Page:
How To Choose the Right Product to Sell on Amazon
How to do it the hard way…and the easy way (hint: use Jungle Scout)
Last week, I wrote about 6 tips for selling on Amazon. I also promised that I'd share how to have a great product and do market research for the ultimate success on Amazon.
Selling on Amazon is not about being an e-commerce expert. Thankfully, Amazon does all the heavy lifting for you in terms of web development, payments, search, and more. There are millions of people coming to Amazon each day looking for products-products you could be selling to them. The key is to provide a product that stands out and gives you the best opportunity for success.
I'll share the 11 ways to choose the right product for success on Amazon, but first a note on a product that will put you lightyears ahead of other Amazon merchants-Jungle Scout.
Jungle Scout is an amazing Chrome browser plug-in that helps you save time by researching products with just one click. It gives you a competitive advantage in seconds with smart filters, exclusive to Jungle Scout.
With Jungle Scout, you can:
- Have the right data at your fingertips: Jungle Scout's Extension will help you make decisions based on actual data, not intuition. With the click of a button, see a product's estimated monthly sales, Best Seller Rank, revenue, or other criteria that is critical in identifying profitable opportunities. Filter, organize, and export to CSV to aggregate and organize key data points to accelerate and inform your Amazon product research.
- Find product ideas galore: Jungle Scout's Product Database found inside the Web App will help you find profitable products in seconds. Stop wasting time browsing a site built for consumers. They've rebuilt Amazon's catalog specifically to help sellers find profitable products: filter by Monthly Sales, product size, number of reviews, and more to find thousands of product opportunities with one click.
- Know and smoke the competition: Jungle Scout's Product Tracker found inside the Web App will monitor your competitors' pricing, inventory, profit margins, and more. In the competitive Amazon marketplace, knowing what your competitors are doing is the difference between success and failure. The Product Tracker shows you the data you need to ensure a profitable product opportunity.
- Find riches in the niches: The Niche Hunter feature of the Web App is the easiest way to find niches of opportunity on Amazon. Filter results by level of demand, competition, even use a proprietary "Opportunity Score" setting to uncover your next private label brand. The Niche Hunter is the only way to uncover the riches in the niches in an efficient and scalable way!
If you're interested in having huge success on Amazon, head on over and get Jungle Scout for a free 30-day trial now.
Now the 11 ways to choose the right product on Amazon.
1 Choose the right category
Do yourself a favor and for your first product, only look at categories that are well suited for private label products. Yes, of course you could sell in lots of different categories, but don't make it hard on yourself; just choose one of these beginner-friendly categories. These categories are:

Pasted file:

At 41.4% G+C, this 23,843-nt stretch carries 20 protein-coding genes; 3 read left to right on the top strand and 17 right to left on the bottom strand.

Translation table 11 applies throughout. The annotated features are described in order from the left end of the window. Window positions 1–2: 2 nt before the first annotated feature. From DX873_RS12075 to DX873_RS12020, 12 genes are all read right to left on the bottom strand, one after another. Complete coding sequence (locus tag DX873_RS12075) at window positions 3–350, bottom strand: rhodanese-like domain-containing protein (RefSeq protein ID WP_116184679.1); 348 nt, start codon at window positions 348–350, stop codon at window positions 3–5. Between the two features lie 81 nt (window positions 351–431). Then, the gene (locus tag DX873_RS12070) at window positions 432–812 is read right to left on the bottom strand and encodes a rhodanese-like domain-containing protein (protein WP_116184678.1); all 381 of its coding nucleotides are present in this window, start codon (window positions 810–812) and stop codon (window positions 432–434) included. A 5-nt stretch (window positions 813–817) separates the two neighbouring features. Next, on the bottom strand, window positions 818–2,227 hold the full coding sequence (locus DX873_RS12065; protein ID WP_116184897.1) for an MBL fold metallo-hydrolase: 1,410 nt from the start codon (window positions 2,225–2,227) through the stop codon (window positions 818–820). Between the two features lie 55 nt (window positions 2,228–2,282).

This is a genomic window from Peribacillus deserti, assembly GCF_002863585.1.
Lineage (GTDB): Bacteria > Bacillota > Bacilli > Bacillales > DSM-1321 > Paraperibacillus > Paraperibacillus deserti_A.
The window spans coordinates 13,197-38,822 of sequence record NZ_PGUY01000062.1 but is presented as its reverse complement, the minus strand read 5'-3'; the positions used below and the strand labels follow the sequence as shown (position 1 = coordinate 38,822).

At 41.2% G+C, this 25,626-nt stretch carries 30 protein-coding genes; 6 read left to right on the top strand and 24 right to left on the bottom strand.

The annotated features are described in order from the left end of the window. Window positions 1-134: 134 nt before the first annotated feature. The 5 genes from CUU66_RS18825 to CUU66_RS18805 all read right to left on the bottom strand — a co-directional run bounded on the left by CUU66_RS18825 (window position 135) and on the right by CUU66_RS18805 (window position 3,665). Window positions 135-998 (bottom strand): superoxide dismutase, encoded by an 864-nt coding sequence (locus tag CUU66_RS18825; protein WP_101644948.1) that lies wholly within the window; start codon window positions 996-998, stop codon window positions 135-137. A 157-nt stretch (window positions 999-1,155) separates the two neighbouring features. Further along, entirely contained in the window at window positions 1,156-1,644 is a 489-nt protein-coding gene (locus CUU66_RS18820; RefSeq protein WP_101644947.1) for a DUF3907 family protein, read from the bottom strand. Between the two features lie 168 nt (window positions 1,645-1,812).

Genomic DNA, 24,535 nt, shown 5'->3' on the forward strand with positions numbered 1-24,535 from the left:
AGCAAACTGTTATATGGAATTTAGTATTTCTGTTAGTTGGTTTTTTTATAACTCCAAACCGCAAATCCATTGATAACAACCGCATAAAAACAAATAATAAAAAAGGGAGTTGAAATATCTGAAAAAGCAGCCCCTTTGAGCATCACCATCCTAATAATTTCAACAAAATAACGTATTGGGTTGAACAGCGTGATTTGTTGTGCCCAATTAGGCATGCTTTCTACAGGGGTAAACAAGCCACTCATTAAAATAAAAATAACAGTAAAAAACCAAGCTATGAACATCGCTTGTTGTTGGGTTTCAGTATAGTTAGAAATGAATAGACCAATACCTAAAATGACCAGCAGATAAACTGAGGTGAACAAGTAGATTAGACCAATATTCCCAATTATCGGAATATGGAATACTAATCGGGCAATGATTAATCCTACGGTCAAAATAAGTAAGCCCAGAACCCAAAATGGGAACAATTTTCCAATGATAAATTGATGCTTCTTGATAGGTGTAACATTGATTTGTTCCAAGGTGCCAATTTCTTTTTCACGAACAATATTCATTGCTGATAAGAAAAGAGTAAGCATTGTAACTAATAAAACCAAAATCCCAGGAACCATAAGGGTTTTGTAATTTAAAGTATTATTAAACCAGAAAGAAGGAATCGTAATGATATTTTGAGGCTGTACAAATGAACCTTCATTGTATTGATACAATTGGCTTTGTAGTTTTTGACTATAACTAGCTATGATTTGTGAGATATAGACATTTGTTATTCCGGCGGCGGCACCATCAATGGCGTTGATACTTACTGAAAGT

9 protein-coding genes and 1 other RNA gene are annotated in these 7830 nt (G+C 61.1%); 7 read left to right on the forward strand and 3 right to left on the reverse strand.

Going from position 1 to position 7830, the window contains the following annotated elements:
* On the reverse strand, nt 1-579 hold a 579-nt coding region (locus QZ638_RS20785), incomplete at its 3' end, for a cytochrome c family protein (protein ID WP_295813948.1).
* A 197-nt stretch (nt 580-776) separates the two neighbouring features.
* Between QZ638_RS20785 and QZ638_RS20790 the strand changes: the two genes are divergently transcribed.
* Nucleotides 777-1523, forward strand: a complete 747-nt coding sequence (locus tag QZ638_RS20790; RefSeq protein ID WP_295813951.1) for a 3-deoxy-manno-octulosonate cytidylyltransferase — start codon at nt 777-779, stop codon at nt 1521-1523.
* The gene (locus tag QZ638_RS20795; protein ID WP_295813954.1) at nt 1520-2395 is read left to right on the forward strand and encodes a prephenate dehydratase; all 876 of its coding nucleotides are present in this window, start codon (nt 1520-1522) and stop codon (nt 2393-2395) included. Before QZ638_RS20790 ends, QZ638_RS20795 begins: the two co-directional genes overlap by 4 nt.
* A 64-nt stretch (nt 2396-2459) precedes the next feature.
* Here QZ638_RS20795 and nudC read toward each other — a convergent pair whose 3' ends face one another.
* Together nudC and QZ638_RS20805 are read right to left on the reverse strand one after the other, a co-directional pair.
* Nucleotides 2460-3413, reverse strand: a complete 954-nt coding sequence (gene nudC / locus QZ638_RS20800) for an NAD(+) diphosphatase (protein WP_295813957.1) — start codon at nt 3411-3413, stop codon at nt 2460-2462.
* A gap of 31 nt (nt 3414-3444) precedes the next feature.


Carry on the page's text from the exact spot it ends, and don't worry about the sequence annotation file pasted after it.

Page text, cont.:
- Sports and Outdoors
- Home and Kitchen
- Patio, Lawn, and Garden
- Pet Supplies
Categories that I don't recommend for any private label beginner (or at all, for that matter):
- Appliances (have you tried shipping a refrigerator?)
- Camera and Photo (too complicated and big brands own the category)
- Electronics (more on this in later)
- Jewelry (quality control issues)
- Music (maybe OK for retail arbitrage, not good for private labels)
- Watches (brands are big here)
There are literally thousands upon thousands of possible products in the remaining categories. It is up to you to go digging to find the opportunities. Here are nine more steps to help you in the process.
2 Choose a small and lightweight product.
For your first product, you do not want to mess with anything classified by Amazon as oversized. That means nothing that weighs over 20lbs (ideally less than 5lbs), or is longer than 18".
This is called the "shoebox test". You don't want anything that won't fit in a shoebox and can't be easily carried with one hand.
There are multiple reasons for this: the most important is that Amazon charges higher fees for oversized items. Additionally, Amazon will only allow new sellers a limited amount of oversized items to be stored in their warehouse. Lastly, oversized items are more expensive to get from China via air shipping. Large items are a hassle and expensive for your first product.
3 Choose a simple product, not easily breakable.
Chances are, the more complex and the more moving parts your product has, the more problems you will come across. Think of a yoga mat vs. a cuckoo clock. Which is more likely to have problem? I've never seen a broken yoga mat. The simpler the item the better. You also want to stay away from anything that has complex electronics or glass. There is just too big of an opportunity for it to break in shipping.
4 Find a product that sells at a "moderate" price range.